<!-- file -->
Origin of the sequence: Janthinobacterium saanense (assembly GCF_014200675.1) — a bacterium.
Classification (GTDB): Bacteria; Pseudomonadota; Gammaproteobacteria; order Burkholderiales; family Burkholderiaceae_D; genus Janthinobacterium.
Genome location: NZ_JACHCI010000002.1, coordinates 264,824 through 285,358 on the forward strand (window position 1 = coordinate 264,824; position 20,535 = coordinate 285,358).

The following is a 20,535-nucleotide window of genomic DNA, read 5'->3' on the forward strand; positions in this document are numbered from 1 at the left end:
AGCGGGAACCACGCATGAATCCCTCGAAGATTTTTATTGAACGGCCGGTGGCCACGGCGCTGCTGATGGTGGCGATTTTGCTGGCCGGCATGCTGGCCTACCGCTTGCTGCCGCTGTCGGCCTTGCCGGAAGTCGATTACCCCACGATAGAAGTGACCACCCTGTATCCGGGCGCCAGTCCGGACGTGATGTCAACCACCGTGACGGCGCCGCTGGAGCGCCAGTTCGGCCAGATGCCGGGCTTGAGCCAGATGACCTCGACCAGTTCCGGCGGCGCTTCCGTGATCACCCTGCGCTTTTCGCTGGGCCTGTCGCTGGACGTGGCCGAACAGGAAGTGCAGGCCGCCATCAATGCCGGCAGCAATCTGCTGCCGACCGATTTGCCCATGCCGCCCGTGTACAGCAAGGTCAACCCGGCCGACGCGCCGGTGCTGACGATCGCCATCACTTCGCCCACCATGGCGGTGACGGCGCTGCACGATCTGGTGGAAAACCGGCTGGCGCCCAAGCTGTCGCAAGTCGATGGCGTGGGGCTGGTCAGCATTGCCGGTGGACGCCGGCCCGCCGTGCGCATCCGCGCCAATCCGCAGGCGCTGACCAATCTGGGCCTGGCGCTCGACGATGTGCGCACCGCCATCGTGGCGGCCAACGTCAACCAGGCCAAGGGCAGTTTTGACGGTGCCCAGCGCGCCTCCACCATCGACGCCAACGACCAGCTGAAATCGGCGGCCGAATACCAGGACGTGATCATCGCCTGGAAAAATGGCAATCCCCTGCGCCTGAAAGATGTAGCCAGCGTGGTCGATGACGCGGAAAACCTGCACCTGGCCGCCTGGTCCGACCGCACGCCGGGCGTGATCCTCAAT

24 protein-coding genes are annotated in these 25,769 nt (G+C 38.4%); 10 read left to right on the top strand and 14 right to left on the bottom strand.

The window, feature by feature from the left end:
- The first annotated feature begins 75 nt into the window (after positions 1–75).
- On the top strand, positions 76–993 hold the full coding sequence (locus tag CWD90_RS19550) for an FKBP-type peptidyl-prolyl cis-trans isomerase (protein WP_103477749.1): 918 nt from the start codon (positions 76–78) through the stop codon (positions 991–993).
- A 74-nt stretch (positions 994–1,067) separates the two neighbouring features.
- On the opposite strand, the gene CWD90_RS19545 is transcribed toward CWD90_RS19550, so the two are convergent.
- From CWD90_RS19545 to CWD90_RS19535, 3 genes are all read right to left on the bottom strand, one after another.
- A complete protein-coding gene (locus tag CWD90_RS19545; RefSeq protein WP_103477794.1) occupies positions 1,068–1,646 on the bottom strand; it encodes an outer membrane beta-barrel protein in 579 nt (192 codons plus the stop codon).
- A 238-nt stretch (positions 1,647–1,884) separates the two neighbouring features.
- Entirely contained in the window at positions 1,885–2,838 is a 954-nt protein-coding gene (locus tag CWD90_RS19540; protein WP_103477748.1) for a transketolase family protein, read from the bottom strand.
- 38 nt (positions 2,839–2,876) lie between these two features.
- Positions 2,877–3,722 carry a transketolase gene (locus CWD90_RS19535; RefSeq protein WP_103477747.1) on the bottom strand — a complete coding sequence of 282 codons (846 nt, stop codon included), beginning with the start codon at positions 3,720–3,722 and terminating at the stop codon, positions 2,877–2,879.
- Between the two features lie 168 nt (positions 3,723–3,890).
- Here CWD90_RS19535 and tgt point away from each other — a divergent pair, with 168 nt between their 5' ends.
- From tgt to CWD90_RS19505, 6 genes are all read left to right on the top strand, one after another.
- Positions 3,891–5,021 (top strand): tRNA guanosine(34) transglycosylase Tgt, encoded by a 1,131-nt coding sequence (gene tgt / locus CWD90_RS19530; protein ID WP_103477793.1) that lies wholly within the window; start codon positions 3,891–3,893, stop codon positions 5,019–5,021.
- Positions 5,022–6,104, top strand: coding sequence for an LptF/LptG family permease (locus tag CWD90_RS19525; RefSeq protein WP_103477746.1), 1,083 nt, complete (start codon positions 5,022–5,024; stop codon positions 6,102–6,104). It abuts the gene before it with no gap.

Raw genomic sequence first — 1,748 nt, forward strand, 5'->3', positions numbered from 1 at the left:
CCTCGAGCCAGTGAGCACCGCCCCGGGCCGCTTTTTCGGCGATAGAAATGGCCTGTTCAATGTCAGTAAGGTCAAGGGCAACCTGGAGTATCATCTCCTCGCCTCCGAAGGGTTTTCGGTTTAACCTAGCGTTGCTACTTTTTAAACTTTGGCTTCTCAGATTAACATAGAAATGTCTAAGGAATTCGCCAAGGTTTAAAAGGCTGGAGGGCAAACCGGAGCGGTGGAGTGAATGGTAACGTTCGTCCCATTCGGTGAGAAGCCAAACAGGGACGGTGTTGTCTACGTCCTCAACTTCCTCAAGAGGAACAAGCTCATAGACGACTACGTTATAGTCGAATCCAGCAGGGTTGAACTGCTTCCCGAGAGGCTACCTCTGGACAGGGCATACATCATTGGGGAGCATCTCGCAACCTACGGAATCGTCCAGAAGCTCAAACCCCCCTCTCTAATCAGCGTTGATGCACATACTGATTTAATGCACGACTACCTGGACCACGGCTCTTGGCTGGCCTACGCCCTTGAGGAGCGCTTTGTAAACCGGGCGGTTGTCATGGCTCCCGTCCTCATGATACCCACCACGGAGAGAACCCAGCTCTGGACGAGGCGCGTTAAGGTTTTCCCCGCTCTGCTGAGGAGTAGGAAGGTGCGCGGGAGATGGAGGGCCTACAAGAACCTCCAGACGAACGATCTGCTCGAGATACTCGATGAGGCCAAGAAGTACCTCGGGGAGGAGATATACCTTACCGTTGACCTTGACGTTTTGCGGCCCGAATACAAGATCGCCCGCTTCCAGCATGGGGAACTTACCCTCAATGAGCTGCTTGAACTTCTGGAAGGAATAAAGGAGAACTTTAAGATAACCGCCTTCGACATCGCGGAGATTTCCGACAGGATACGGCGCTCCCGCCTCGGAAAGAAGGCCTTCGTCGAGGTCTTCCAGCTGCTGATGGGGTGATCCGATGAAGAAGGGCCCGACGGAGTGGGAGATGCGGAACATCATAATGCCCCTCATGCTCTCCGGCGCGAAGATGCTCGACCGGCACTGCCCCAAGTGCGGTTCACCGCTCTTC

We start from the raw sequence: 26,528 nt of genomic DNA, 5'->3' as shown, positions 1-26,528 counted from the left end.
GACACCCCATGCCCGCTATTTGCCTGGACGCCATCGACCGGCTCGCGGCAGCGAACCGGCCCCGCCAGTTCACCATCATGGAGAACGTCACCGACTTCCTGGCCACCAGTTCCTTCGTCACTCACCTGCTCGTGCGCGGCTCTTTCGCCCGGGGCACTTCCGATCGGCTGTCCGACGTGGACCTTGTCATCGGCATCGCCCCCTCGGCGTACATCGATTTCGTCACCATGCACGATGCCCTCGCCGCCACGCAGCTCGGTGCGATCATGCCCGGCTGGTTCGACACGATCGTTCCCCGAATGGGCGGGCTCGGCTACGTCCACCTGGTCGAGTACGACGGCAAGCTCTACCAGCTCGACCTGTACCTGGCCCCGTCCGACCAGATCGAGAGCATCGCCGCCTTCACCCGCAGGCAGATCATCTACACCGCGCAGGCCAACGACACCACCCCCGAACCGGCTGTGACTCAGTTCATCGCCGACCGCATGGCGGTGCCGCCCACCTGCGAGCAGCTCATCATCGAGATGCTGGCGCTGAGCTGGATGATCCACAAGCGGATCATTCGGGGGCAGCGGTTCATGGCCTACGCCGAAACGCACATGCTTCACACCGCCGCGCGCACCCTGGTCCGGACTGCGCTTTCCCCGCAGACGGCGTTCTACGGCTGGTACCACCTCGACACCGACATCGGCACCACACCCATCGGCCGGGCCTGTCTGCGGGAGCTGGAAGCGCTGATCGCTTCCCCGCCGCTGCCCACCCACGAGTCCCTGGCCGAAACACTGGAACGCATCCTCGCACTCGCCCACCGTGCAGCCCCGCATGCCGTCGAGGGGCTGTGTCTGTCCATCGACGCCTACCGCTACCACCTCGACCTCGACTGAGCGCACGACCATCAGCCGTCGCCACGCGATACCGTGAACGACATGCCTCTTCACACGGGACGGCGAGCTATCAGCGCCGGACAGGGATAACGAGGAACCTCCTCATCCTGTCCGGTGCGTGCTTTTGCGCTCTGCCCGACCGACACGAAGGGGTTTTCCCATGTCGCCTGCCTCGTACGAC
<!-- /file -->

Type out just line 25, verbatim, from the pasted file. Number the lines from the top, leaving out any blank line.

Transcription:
We start from the raw sequence: 26,528 nt of genomic DNA, 5'->3' as shown, positions 1-26,528 counted from the left end.